|6 ft 1 in (1.85 m)|
196 lb (89 kg)
New York Rangers
St. Louis Blues
Regina, SK, CAN
St. Louis, MO, USA
|NHL Draft||1st overall, 1980|
|Pro Career||1980 – 1994|
Career[edit | edit source]
Wickenheiser was born in Regina, Saskatchewan, Canada. A superstar in Major Junior hockey with the Regina Pats, he led the Western Hockey League in goal scoring (89) during the 1979–80 WHL season, captained the Pats to a berth in the Memorial Cup, and was the CHL Player of the Year. Wickenheiser was rated by The Hockey News as the top draft prospect in 1980 and was subsequently selected first overall by the Montreal Canadiens. Many Canadiens' fans, particularly French Canadian fans who desperately wanted the club to select francophone star Denis Savard, were unhappy with the selection, and Montreal media attention soon turned negative. While Wickenheiser struggled to adjust to the NHL game, Savard (drafted third overall) would quickly become a superstar with the Chicago Blackhawks, further angering some Montreal fans.
In his fourth season with the Canadiens, the club lost patience with Wickenheiser's slow development and traded him to the St. Louis Blues. Probably his most famous moment with the Blues was during the 1985–86 playoffs in a game dubbed the "The Monday Night Miracle" on May 12, 1986, when after St. Louis made a large comeback against the Calgary Flames, Wickenheiser scored the overtime winner to force a Game 7 in the Campbell Conference Finals. The Blues would lose the deciding game 2–1, however.
During his NHL career, Wickenheiser also played for the Vancouver Canucks, New York Rangers and Washington Capitals. In 556 games, he scored 111 goals and 165 assists and is widely regarded as one of the NHL's greatest draft busts.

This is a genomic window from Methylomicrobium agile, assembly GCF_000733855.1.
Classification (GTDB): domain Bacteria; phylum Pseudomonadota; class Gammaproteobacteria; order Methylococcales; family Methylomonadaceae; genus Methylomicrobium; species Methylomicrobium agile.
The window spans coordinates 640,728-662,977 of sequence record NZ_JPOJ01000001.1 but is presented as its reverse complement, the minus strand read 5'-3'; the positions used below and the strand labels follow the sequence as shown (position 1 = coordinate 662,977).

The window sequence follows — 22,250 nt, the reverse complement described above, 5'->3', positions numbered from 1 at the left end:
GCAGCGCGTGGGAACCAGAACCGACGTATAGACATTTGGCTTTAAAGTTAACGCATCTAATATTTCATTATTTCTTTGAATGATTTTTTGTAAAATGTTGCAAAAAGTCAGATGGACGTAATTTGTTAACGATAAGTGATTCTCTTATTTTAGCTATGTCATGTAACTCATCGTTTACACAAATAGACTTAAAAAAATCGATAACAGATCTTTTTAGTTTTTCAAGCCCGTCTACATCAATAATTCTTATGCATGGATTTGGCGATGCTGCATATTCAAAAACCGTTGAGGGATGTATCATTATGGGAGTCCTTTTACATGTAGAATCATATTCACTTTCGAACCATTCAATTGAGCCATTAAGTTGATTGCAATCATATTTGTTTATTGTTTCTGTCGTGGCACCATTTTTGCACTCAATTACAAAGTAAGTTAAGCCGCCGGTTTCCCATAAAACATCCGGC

Battle with Cancer[edit | edit source]
In August 1994, Wickenheiser had a malignant cyst removed from his wrist - which he had first noticed four years earlier in 1990. Three years later, in October 1997, he was diagnosed with an inoperable form of cancer in his lung. Wickenheiser was only 37 when he died from lung and brain cancer on January 12, 1999, in St. Louis, Missouri. He is survived by his wife and three daughters. His life story was memorialized in the book The Last Face Off: The Doug Wickenheiser Story written in March 2000 by Ted Pepple, Wickenheiser's father-in-law. The Mid-States Club Hockey Association, the governing body for high school hockey in St. Louis, named their championship trophy for small school/second division teams in his honor. He is interred at Sacred Heart Catholic Church in Valley Park, Missouri.
Legacy[edit | edit source]
While the St. Louis Blues did not retire his number 14, Blues' players wore a special helmet decal with the wick of a candle and the number 14 during parts of the 1997–98 and 1998–99 seasons. In 1999 a banner with that logo, which became the symbol of The Fourteen Fund, the official Blues charity established in his memory, was permanently placed in the rafters at the Blues home rink. The emblem was worn by all NHL players in the 1999 NHL All-Star Game, and was also sold to the public for a small donation and became a popular trend among youth hockey players in St. Louis.
|CHL Player of the Year
|NHL First Overall Draft Pick
|Montreal Canadiens first-round draft picks|
|Monahan • Chagnon • Bouchard • Myre • McCann • Plasse • Houle • Tardif • Martyniuk • Lefley • Lafleur • Arnason • Wilson • Shutt • Larocque • Gardner • Van Boxmeer • Gainey • Connor • Risebrough • Chartraw • Tremblay • McTavish • Sadler • Mondou • Lee • Schutt • Baker • Napier • Dupont • Geoffrion • D. Hunter • Wickenheiser • M. Hunter • Delorme • Ingman • Heroux • Turcotte • Svoboda • Corson • Charbonneau • Chorske • Pederson • Cassels • Charron • Vallis • Stevenson • Bilodeau • Wilkie • Koivu • Brown • Ryan • M. Higgins • Ward • Chouinard • Hainsey • Hossa • Komisarek • Perezhogin • C. Higgins • A. Kostitsyn • Chipchura • Price • Fischer • McDonagh • Pacioretty • Leblanc • Tinordi|
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